Mississippi Sierra Club Director Louie Miller promises that opposition would line up against Two Lakes, even if developers surmounted the federal and state requirements.
"We'll keep them in court for 50 years if they try to move on this thing," Miller said. See Sierra Club's 2004 report on Two Lakes' environmental issues.
Lakes or Nothing
Two Lakes allies, however, are focusing bad PR efforts on the levees plan—which was developed in 1996, and has not been updated since, due to political pressure from the Two Lakes lobby to consider only one option.
And there are problems with the levee plan, no doubt.
The City of Jackson, for example, would have to remove some of the businesses built inside the floodplain along Lakeland Drive during the 1960s and 1970s. The new levees bordering this area on both sides will solidly increase the chance of flooding during even mild river elevation, and few insurance companies would be willing to cover the resulting flood-prone area without cost-prohibitive elevation-based additions to buildings, such as stilts or foundation hikes.
"The levee plan eminent-domains $30 million worth of businesses inside Jackson; yet we're the bad guys," McGowan spokesman Dallas Quinn told the JFP. "I'm not lying about the lakes plan not having to make use of eminent domain. It does make use of eminent domain, but the Two Lakes plan does not eminent-domain anyone's structure, business, or home." (The JFP has not confirmed the $30 million figure.)
That means, of course, that Two Lakes would require the government to take property as well; private developers cannot take someone else's property. McGowan told the Jackson Free Press last summer that he could not get enough support from landowners for a fully private option.
Jackson resident Jack Westbrook said the lakes plan would not directly claim his house, but he complained that it would still drive him out of his home through other means. Even if the lake does not eventually swallow enough of his property to remove him, the resulting increase in his property's value will drive him away as it becomes high-end lakefront property. "I wouldn't be able to afford the taxes, and I think the developers know this," he said. "Heck, I bet they're counting on it."
Allen suggested on the DJP blog that targeted property owners would be paid $2,500 an acre for their land either voluntarily or through the use of eminent domain, although Westbrook pointed out that new owners of emerging lakeside property could potentially come to own land many times that value. He said he would be equally as unlikely to tolerate a public plan for funding the lake, which he said would levy heavy costs upon him for the servicing of the bond debt.
Two Lakes developer McGowan owns property both in and near the proposed Two Lakes footprint—land that would likely benefit from a 7,000-acre lake. He has revealed in the past that he owns 453.2 acres under his name, but a JFP search of property records indicates that his family and people associated with McGowan Working Partners own a large amount of property with no direct "John McGowan" stamp on it.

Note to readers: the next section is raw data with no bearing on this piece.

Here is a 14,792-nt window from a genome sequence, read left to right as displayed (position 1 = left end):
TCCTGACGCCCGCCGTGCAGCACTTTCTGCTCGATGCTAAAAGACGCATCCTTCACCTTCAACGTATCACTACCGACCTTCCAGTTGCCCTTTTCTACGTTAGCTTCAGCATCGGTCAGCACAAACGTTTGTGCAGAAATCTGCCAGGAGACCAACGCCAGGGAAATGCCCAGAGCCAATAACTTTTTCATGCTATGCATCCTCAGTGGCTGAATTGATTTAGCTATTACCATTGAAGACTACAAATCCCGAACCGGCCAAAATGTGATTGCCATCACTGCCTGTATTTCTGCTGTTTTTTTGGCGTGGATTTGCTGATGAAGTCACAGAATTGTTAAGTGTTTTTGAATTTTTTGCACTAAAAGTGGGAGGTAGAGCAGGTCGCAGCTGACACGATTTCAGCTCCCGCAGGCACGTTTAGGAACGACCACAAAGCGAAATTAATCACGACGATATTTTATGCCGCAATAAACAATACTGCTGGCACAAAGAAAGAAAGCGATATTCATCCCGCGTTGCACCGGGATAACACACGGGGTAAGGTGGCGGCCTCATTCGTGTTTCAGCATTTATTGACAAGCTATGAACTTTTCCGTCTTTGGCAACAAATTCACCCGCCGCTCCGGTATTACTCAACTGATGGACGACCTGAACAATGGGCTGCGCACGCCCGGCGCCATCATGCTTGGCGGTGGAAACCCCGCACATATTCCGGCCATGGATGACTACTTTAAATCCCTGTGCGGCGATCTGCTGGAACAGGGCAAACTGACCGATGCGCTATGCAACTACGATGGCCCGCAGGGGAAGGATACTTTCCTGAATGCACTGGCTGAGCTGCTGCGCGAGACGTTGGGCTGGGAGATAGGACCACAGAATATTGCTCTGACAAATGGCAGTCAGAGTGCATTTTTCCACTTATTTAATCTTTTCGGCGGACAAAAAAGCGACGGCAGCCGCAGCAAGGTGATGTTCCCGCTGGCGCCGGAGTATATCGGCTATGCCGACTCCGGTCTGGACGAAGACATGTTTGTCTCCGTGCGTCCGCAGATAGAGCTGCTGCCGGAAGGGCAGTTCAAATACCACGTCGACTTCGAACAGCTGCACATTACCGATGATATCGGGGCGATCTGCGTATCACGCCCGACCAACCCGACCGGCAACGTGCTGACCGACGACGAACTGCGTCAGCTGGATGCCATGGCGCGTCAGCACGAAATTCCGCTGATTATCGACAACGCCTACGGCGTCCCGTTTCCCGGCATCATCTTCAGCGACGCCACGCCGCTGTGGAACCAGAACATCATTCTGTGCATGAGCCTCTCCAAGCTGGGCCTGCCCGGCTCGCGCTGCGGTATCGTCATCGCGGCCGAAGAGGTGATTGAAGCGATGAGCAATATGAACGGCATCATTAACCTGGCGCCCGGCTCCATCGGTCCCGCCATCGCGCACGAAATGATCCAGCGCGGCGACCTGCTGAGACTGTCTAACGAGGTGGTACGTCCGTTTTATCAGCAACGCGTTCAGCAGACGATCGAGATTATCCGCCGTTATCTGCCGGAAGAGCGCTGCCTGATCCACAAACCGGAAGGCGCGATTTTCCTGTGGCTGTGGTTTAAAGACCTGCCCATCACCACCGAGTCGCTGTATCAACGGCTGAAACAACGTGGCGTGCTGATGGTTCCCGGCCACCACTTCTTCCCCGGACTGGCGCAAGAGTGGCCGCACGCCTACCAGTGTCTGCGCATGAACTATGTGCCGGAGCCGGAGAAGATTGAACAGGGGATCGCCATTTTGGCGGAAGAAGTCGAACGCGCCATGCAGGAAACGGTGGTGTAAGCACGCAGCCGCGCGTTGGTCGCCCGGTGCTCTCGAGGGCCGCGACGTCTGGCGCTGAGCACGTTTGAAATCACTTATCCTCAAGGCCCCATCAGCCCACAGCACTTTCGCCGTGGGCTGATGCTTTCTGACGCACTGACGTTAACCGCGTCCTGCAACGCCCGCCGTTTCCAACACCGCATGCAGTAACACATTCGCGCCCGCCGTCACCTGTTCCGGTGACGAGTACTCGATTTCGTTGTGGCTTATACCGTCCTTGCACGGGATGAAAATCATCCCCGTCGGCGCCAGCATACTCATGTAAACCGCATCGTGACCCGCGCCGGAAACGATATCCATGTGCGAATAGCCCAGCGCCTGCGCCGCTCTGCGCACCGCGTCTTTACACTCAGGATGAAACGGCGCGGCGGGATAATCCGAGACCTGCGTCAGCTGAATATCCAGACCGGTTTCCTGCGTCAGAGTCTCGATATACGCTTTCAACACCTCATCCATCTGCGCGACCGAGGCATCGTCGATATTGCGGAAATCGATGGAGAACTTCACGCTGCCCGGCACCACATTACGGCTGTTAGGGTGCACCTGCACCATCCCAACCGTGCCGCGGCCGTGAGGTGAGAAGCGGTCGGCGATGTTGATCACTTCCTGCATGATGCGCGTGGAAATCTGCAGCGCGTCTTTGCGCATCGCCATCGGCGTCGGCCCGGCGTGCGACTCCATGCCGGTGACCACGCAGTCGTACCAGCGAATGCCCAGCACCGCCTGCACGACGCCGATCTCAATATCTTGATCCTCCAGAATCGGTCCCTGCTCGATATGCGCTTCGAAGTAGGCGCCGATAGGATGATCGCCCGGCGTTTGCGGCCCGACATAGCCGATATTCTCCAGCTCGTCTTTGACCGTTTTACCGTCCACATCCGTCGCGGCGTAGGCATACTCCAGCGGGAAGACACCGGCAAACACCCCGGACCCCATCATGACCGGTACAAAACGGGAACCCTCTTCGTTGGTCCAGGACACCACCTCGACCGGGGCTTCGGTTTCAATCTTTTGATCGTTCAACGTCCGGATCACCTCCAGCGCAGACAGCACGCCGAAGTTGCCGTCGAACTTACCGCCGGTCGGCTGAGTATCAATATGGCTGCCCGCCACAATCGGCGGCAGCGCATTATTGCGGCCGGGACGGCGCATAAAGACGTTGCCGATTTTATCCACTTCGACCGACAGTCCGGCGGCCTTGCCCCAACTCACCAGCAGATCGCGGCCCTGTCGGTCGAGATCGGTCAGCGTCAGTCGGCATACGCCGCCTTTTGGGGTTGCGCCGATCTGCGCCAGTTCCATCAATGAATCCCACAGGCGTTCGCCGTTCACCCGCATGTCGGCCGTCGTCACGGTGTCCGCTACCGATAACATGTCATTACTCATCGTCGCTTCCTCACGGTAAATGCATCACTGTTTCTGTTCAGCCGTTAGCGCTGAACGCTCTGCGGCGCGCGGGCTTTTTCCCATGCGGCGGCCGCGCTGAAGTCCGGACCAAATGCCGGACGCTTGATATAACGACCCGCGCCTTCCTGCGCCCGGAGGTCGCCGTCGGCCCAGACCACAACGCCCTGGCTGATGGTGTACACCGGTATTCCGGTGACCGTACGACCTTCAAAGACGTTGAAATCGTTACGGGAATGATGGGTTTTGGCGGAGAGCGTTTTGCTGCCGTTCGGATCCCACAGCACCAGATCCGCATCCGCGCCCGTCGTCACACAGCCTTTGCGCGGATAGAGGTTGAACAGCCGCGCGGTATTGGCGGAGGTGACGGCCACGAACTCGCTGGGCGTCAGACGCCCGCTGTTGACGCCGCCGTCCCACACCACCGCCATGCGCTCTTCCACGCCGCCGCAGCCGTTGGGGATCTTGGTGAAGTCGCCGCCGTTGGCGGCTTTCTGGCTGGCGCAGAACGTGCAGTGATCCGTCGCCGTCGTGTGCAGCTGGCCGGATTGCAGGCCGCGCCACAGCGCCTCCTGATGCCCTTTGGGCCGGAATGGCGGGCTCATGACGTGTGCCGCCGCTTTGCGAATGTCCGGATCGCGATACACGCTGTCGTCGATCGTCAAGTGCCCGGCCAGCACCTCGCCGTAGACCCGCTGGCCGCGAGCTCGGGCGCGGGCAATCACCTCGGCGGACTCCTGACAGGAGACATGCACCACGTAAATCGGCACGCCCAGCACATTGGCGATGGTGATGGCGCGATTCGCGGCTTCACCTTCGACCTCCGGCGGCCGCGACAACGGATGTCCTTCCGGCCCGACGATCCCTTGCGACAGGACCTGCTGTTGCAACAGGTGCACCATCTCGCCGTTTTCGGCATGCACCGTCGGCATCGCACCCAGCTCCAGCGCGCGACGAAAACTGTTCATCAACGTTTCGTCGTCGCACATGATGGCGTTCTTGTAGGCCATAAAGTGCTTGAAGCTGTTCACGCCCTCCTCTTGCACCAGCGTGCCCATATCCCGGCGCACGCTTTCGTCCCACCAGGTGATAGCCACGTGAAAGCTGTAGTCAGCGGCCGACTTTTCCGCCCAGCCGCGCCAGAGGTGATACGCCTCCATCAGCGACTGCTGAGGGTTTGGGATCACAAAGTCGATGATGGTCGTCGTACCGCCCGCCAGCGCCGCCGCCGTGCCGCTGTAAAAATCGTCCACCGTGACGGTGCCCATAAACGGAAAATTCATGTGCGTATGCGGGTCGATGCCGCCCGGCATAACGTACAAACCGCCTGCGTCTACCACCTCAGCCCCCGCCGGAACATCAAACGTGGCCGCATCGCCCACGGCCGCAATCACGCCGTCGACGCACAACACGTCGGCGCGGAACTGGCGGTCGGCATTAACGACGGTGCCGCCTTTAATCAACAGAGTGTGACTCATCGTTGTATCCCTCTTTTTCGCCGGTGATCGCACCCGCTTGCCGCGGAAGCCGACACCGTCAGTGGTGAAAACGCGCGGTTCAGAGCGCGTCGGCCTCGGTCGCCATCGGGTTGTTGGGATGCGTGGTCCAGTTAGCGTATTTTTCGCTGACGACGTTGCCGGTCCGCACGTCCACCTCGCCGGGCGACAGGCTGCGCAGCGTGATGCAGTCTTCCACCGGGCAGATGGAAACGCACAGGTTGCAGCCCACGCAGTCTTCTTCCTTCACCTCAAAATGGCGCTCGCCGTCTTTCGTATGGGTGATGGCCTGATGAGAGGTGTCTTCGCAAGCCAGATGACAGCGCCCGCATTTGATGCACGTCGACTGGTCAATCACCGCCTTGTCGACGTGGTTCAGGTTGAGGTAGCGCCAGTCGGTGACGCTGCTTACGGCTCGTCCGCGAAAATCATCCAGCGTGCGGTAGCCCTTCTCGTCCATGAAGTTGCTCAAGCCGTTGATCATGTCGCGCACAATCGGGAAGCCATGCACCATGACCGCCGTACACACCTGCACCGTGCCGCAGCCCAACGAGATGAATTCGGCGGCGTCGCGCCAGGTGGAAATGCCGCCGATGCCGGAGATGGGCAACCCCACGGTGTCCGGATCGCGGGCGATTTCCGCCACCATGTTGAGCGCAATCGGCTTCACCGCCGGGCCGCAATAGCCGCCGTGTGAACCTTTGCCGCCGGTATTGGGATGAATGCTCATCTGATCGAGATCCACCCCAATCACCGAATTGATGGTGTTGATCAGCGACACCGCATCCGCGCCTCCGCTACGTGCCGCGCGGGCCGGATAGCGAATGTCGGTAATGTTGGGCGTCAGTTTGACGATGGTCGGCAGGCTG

Recent maps of the proposed Two Lakes development, combined with searches of Hinds County property maps, reveal that McGowan, his family and members of McGowan Working Partners, as well as Leland Speed and Ben Allen and many property owners in Eastover and adjoining communities, could benefit from a development that brings lakefront development into close proximity to their property and homes.
Much of the property owned and managed by McGowan, his family and friends is grouped off the east end of Meadowbrook Road near his home, as well as near Allen and Speed. Maps show that a large bloc of undeveloped land there—previously reported as 140 acres—is fully owned by McGowan's himself, members of his family, and by McGowan working partners, including the DBR Investments LLC, owned by McGowan operating manager David Russell.
The land is encircled by property owned by the Meadowbrook Lakes LLC. Hinds County property rolls do not show a McGowan, or even a McGowan working partner, currently associated with Meadowbrook Lakes LLC. But it does list a post office box—the same one used by McGowan's company. That LLC is also registered to David Russell.
In the 1990s, McGowan drained at least 2.5 acres of wetlands from the swath of land without a federal permit, according to The Clarion-Ledger archives. He planned then to build 12 homes on the land, as well as a 31-acre lake and a 5,600-foot levee and chain-link fence. Some Eastover neighbors were outraged, saying McGowan was violating a Jackson ordinance limiting building so close to the river and increasing the chances of severe flooding on their property. McGowan backed off the plan, leaving the land sitting behind a large locked gate.
Two Lakes maps indicate that much of the land would become prime lakefront property on several sides. The entry to the land at the end of Meadowbrook is just east of Ben Allen's home. Last week, the Jackson Free Press reported on Allen's Two Lakes efforts, adding that he has "property (that) borders the river's flood zone and stands to increase in value from a lake development like that proposed by McGowan."